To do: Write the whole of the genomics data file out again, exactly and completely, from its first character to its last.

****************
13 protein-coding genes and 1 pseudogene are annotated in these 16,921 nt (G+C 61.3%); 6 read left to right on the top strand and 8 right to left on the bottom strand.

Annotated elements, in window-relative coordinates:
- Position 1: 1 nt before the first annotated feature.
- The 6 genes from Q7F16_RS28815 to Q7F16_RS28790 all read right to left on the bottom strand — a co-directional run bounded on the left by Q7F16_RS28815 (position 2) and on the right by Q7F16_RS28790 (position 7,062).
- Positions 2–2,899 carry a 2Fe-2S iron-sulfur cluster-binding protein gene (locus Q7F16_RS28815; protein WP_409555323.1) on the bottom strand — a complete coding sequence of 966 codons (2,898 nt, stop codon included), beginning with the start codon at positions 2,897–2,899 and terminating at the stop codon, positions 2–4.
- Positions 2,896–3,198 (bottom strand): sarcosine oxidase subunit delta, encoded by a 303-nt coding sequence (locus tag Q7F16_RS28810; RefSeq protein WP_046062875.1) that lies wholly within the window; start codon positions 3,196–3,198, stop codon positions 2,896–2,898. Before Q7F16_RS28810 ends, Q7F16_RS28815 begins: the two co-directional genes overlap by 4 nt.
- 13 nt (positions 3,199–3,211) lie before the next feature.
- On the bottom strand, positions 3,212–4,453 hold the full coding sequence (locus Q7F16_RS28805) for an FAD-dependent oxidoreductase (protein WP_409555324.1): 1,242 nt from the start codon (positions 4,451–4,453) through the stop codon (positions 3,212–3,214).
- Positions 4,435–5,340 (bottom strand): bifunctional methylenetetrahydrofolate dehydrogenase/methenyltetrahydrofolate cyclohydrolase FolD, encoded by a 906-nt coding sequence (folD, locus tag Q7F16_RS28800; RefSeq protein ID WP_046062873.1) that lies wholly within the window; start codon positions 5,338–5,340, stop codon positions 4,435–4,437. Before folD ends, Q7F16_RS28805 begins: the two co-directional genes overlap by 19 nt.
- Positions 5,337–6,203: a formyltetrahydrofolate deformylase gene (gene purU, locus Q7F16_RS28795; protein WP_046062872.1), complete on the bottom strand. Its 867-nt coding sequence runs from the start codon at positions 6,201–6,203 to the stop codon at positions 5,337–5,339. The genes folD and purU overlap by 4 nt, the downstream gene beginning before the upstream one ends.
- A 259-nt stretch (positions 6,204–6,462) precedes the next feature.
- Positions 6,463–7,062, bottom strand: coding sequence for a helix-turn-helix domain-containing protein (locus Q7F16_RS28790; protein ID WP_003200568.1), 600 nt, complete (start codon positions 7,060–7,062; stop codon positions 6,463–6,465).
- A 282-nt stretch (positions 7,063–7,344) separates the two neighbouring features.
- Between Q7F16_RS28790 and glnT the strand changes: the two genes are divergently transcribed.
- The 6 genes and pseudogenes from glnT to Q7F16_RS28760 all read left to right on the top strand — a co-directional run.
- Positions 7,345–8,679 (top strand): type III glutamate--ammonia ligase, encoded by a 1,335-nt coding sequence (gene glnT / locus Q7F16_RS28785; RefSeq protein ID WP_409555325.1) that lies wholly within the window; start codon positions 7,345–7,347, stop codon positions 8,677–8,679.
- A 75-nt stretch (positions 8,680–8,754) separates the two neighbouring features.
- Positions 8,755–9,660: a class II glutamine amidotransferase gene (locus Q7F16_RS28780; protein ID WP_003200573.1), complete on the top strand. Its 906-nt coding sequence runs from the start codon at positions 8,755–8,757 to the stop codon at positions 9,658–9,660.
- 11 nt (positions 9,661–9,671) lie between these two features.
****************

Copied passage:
13 protein-coding genes and 1 pseudogene are annotated in these 16,921 nt (G+C 61.3%); 6 read left to right on the top strand and 8 right to left on the bottom strand.

Annotated elements, in window-relative coordinates:
- Position 1: 1 nt before the first annotated feature.
- The 6 genes from Q7F16_RS28815 to Q7F16_RS28790 all read right to left on the bottom strand — a co-directional run bounded on the left by Q7F16_RS28815 (position 2) and on the right by Q7F16_RS28790 (position 7,062).
- Positions 2–2,899 carry a 2Fe-2S iron-sulfur cluster-binding protein gene (locus Q7F16_RS28815; protein WP_409555323.1) on the bottom strand — a complete coding sequence of 966 codons (2,898 nt, stop codon included), beginning with the start codon at positions 2,897–2,899 and terminating at the stop codon, positions 2–4.
- Positions 2,896–3,198 (bottom strand): sarcosine oxidase subunit delta, encoded by a 303-nt coding sequence (locus tag Q7F16_RS28810; RefSeq protein WP_046062875.1) that lies wholly within the window; start codon positions 3,196–3,198, stop codon positions 2,896–2,898. Before Q7F16_RS28810 ends, Q7F16_RS28815 begins: the two co-directional genes overlap by 4 nt.
- 13 nt (positions 3,199–3,211) lie before the next feature.
- On the bottom strand, positions 3,212–4,453 hold the full coding sequence (locus Q7F16_RS28805) for an FAD-dependent oxidoreductase (protein WP_409555324.1): 1,242 nt from the start codon (positions 4,451–4,453) through the stop codon (positions 3,212–3,214).
- Positions 4,435–5,340 (bottom strand): bifunctional methylenetetrahydrofolate dehydrogenase/methenyltetrahydrofolate cyclohydrolase FolD, encoded by a 906-nt coding sequence (folD, locus tag Q7F16_RS28800; RefSeq protein ID WP_046062873.1) that lies wholly within the window; start codon positions 5,338–5,340, stop codon positions 4,435–4,437. Before folD ends, Q7F16_RS28805 begins: the two co-directional genes overlap by 19 nt.
- Positions 5,337–6,203: a formyltetrahydrofolate deformylase gene (gene purU, locus Q7F16_RS28795; protein WP_046062872.1), complete on the bottom strand. Its 867-nt coding sequence runs from the start codon at positions 6,201–6,203 to the stop codon at positions 5,337–5,339. The genes folD and purU overlap by 4 nt, the downstream gene beginning before the upstream one ends.
- A 259-nt stretch (positions 6,204–6,462) precedes the next feature.
- Positions 6,463–7,062, bottom strand: coding sequence for a helix-turn-helix domain-containing protein (locus Q7F16_RS28790; protein ID WP_003200568.1), 600 nt, complete (start codon positions 7,060–7,062; stop codon positions 6,463–6,465).
- A 282-nt stretch (positions 7,063–7,344) separates the two neighbouring features.
- Between Q7F16_RS28790 and glnT the strand changes: the two genes are divergently transcribed.
- The 6 genes and pseudogenes from glnT to Q7F16_RS28760 all read left to right on the top strand — a co-directional run.
- Positions 7,345–8,679 (top strand): type III glutamate--ammonia ligase, encoded by a 1,335-nt coding sequence (gene glnT / locus Q7F16_RS28785; RefSeq protein ID WP_409555325.1) that lies wholly within the window; start codon positions 7,345–7,347, stop codon positions 8,677–8,679.
- A 75-nt stretch (positions 8,680–8,754) separates the two neighbouring features.
- Positions 8,755–9,660: a class II glutamine amidotransferase gene (locus Q7F16_RS28780; protein ID WP_003200573.1), complete on the top strand. Its 906-nt coding sequence runs from the start codon at positions 8,755–8,757 to the stop codon at positions 9,658–9,660.
- 11 nt (positions 9,661–9,671) lie between these two features.